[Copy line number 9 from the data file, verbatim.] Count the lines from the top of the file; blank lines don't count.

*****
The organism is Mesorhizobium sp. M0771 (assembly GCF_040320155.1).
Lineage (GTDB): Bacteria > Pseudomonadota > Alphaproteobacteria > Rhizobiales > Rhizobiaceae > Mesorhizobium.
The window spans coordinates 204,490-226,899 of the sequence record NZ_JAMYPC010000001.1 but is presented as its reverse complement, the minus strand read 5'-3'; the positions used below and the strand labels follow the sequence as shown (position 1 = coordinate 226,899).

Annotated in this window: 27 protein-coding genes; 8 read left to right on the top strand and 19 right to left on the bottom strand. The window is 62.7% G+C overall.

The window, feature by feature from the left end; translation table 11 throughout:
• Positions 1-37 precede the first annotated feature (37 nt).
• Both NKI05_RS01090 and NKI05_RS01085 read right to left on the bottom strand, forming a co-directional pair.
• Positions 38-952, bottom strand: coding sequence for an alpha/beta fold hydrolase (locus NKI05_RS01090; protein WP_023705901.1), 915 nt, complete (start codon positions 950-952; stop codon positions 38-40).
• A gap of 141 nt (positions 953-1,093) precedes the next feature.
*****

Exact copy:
• A gap of 141 nt (positions 953-1,093) precedes the next feature.